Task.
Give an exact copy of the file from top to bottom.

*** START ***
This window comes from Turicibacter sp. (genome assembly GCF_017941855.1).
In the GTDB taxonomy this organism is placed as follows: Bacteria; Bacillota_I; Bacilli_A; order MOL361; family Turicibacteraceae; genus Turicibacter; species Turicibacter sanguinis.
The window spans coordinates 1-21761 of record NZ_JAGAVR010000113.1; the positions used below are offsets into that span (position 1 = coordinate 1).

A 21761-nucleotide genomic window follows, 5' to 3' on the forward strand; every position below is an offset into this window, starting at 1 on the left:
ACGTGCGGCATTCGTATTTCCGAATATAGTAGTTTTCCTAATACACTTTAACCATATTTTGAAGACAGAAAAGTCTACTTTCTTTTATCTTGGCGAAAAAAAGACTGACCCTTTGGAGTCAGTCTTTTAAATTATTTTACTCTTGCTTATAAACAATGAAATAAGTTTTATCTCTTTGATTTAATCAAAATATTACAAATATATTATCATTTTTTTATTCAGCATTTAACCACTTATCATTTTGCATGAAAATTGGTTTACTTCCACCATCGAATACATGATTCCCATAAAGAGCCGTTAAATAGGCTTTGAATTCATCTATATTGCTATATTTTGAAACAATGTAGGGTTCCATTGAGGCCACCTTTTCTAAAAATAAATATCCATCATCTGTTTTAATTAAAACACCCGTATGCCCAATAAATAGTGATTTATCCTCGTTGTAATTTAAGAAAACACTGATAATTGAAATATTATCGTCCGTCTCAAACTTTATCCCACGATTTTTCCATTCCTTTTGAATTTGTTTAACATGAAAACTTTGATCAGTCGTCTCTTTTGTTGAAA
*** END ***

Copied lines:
This window comes from Turicibacter sp. (genome assembly GCF_017941855.1).
In the GTDB taxonomy this organism is placed as follows: Bacteria; Bacillota_I; Bacilli_A; order MOL361; family Turicibacteraceae; genus Turicibacter; species Turicibacter sanguinis.
The window spans coordinates 1-21761 of record NZ_JAGAVR010000113.1; the positions used below are offsets into that span (position 1 = coordinate 1).

A 21761-nucleotide genomic window follows, 5' to 3' on the forward strand; every position below is an offset into this window, starting at 1 on the left:
ACGTGCGGCATTCGTATTTCCGAATATAGTAGTTTTCCTAATACACTTTAACCATATTTTGAAGACAGAAAAGTCTACTTTCTTTTATCTTGGCGAAAAAAAGACTGACCCTTTGGAGTCAGTCTTTTAAATTATTTTACTCTTGCTTATAAACAATGAAATAAGTTTTATCTCTTTGATTTAATCAAAATATTACAAATATATTATCATTTTTTTATTCAGCATTTAACCACTTATCATTTTGCATGAAAATTGGTTTACTTCCACCATCGAATACATGATTCCCATAAAGAGCCGTTAAATAGGCTTTGAATTCATCTATATTGCTATATTTTGAAACAATGTAGGGTTCCATTGAGGCCACCTTTTCTAAAAATAAATATCCATCATCTGTTTTAATTAAAACACCCGTATGCCCAATAAATAGTGATTTATCCTCGTTGTAATTTAAGAAAACACTGATAATTGAAATATTATCGTCCGTCTCAAACTTTATCCCACGATTTTTCCATTCCTTTTGAATTTGTTTAACATGAAAACTTTGATCAGTCGTCTCTTTTGTTGAAA